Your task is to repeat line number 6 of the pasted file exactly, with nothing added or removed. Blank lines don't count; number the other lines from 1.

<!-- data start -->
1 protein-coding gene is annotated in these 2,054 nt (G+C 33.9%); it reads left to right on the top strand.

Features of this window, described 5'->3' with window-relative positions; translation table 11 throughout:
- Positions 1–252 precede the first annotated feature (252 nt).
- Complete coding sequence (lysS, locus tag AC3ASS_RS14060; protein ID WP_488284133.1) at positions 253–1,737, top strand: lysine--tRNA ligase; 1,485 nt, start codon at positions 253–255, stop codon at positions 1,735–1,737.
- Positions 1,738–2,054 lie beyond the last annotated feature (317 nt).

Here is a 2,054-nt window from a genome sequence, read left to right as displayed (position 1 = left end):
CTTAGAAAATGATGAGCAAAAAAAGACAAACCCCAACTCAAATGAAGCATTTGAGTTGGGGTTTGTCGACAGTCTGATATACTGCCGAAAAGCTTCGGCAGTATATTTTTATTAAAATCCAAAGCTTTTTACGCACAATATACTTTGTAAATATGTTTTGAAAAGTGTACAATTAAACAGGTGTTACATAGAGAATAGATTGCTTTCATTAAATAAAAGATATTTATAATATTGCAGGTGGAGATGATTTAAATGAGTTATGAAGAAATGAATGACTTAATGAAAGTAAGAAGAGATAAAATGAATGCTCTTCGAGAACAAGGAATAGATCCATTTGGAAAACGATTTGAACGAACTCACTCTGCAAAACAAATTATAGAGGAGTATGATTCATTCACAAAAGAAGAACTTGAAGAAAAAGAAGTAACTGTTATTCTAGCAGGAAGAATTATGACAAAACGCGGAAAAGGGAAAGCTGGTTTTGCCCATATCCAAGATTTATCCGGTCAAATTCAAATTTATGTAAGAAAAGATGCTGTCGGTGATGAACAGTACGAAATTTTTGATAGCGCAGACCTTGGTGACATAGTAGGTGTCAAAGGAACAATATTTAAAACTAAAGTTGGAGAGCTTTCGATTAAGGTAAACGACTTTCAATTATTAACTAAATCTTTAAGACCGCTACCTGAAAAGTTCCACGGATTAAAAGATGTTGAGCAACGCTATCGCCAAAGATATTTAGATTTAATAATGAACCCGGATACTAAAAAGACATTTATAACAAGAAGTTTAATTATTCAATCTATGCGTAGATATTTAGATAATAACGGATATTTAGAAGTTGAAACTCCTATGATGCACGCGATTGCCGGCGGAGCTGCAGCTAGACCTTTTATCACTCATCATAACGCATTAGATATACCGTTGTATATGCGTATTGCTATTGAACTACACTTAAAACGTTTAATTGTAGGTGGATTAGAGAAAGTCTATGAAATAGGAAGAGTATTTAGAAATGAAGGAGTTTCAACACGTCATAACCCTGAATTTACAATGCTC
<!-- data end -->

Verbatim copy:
Here is a 2,054-nt window from a genome sequence, read left to right as displayed (position 1 = left end):